Study Finds That Weird Typing Styles Can Still Be Effective
Recently spent time marveling at your co-worker's orderly typing style? As it turns out, it's probably not more efficient. According to a recent study at Aalto University, those who never learned the touch typist method (or who may have skipped a few classes and computer drills) can be just as fast and accurate as their trained colleagues.
For the research, a group of 30 volunteers with varying skill levels and experience were given typing exercises. As they completed the tasks, the experts monitored their efficiency and style using motion capture, eye-tracking technology, and keypress data. They found that despite what you may have learned in computer courses—for instance, that you should stick to the home keys (ASDFJKL:) and use all ten fingers—you can get by with using less.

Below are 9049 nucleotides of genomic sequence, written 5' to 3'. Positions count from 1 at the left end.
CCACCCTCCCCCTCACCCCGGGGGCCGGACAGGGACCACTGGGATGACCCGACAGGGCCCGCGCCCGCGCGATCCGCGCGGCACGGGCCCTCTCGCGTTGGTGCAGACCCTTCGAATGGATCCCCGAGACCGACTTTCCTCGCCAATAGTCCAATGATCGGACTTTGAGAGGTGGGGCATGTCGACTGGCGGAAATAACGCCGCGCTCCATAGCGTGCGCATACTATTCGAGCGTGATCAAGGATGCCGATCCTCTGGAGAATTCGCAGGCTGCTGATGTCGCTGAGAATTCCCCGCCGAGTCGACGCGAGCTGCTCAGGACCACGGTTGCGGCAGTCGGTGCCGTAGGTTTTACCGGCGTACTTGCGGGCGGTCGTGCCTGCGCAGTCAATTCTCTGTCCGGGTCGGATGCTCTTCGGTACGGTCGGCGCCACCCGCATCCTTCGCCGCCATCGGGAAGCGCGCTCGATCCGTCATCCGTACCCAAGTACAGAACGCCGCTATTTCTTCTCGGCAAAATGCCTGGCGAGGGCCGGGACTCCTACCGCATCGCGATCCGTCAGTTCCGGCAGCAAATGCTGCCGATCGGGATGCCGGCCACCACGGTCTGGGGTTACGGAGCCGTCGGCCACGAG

"We were surprised to observe that people who took a typing course, performed at similar average speed and accuracy, as those that taught typing to themselves and only used six fingers on average," study co-author Anna Maria Feit said in a statement.
For each strategy, there were both fast and slow typers, but the touch typists did keep their eyes on the screen more, which could be useful for some lines of work.
So if using all ten fingers doesn't equal a clear advantage, what does? "We found a range of other factors that can influence performance," co-author Dr. Daryl Weir said in a video (above). "Fast typists more consistently used the same finger to press the same key every time. And also fast typists learned to keep their hands steady and don't move them over the keyboard as much as slow typists do."
The researchers believe that our typing techniques are a reflection of what we do on our computers, not training. "The touch typing system was developed for typing sentences on typewriters," Feit said. "It is not advantageous for Photoshop shortcuts or gaming, often done with one hand on the mouse."